And then when you would go and take this same design pattern of a primary, secondary view controller, you would end up on the iPhone with a navigation controller as your view controller, and that meant you would have a device idiom check saying, am I on an iPad?
If so, build this view controller hierarchy.
If not, build this other view controller hierarchy with a navigation controller as an iPhone.
While on iPad just as we want to make it so that you no longer need to care what your interface orientation is, we also want to make it so that you no longer need to care what your interface idiom is.
And to do that we're making it so that you can build this interface on an iPhone with the split view controller as the root view controller.
And it will still contain a navigation controller as its master view controller.
Then when you want to, you know, push another view onto the stack, you can just call show view controller on this.
It will do exactly what you would expect from a navigation experience, pushing a view onto the stack, and when you would execute something that would be the equivalent of showing a detail on iPad, you can just call show detail view controller.
And on the phone, it will do exactly what you would expect a phone interface to do, which is push it onto the navigation controller because that's all that's available on the phone.
But that same set of APIs, that same call sequence calling show view controller and show detailed view controller on iPad, will yield what the user would expect on iPad, which is a detailed view controller over on the right of the split view.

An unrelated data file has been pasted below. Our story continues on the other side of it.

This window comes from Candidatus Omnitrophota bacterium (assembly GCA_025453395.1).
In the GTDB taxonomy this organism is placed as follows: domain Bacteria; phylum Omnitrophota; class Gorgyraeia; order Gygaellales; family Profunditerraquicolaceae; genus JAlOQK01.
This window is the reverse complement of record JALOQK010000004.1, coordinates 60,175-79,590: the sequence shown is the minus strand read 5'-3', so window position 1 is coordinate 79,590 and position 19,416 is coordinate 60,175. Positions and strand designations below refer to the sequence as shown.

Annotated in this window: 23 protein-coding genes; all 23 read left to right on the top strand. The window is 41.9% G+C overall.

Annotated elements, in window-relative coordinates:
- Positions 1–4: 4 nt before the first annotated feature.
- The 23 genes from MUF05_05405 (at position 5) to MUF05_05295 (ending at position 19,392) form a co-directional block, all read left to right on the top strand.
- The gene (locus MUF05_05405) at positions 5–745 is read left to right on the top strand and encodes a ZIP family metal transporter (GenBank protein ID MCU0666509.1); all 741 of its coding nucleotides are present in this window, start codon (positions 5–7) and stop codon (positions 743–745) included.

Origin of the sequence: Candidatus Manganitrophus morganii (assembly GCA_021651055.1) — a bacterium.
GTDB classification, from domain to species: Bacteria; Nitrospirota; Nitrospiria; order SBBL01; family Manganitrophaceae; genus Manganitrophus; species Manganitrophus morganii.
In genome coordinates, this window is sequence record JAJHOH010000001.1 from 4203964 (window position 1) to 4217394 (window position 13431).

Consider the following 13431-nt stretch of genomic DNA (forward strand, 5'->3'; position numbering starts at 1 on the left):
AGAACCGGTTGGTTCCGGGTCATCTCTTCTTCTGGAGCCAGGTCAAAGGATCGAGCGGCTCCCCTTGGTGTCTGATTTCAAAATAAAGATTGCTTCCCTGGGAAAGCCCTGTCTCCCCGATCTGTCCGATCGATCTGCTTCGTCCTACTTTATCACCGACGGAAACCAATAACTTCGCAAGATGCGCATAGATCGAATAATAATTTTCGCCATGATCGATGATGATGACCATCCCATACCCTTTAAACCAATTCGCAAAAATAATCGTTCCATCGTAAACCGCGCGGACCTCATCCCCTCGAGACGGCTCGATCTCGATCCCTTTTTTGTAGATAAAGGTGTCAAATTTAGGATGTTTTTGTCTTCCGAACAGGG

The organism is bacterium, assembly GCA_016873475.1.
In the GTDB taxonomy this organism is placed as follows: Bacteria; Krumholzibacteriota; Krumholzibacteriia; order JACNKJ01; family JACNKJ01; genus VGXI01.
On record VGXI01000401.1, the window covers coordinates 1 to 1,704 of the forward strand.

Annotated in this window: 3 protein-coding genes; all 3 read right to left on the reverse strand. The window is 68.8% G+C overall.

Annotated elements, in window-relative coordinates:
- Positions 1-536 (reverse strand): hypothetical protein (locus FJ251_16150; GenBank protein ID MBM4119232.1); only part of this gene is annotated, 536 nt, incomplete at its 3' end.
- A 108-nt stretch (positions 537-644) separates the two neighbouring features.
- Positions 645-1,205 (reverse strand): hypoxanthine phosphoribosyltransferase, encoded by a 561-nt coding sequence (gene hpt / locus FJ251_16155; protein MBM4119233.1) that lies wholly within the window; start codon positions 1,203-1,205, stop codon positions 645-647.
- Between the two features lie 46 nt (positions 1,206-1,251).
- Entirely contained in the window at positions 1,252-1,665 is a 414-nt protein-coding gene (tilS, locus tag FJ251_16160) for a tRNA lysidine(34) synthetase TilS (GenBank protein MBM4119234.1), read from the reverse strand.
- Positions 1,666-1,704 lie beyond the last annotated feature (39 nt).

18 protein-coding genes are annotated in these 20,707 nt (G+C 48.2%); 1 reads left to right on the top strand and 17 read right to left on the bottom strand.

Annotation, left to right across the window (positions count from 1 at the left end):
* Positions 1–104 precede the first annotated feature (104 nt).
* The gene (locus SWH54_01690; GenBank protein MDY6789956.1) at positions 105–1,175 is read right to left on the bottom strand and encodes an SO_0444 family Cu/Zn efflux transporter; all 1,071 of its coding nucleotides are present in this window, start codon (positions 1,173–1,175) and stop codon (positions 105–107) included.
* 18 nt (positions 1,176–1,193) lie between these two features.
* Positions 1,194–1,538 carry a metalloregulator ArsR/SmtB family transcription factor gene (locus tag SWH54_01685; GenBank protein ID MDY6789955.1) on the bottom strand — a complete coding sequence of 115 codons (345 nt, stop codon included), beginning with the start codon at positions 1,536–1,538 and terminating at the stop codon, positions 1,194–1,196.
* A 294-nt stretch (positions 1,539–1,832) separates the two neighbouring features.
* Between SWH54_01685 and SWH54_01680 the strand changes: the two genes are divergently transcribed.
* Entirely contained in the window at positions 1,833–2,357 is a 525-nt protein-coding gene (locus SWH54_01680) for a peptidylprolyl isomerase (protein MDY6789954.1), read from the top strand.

So, UISplitViewController is really a workhorse to be used in iOS 8.
The key to it is that it's now available on all devices, allowing you to build view controller hierarchies that don't depend on what device you're on.
It's the same hierarchy on iPad and iPhone, and split view controller will adapt for you.
So with that it handles the primary, secondary controller pattern transparently for you, and also to go along with this, split view controller has a whole host of new updates to its API and its release.
I can't even begin to talk about what they are.
If you'd like to learn more about them, there will be a great talk tomorrow morning called View Controller Advancements in iOS 8.
So, moving on to Adaptive Presentations.
This is another way that the view controller system is helping you have code that is simple and device agnostic but that does the right thing on each device.
We want to help you build something like a full screen modal presentation on iPhone and get something more appropriate like a form sheet on iPad or even a popover, and do this without code that checks what device you're on.
It'll be the same code on every device.
So in particular, one thing that is really changing its paradigm is popovers.
Prior to iOS 8 popovers were only available on iPad, and we would use them in the form of UI popover controller.
Well, that paradigm is changing significantly because we're now no longer requiring the use of UI popover controller to present a popover.
Instead, popovers are presented via the API as a presentation style for view controller.
[ Applause ]
So that means if you present a popover or a view controller with a popover presentation style and the presenting view controller horizontalSizeClass is regular, it would just appear as you expect a popover to appear.
With that same code using a popover presentation style, if the presenting view controller is compact in the horizontal dimension like you would see on an iPhone, it would just appear as an oversheet so that you get what you would expect on iPhone.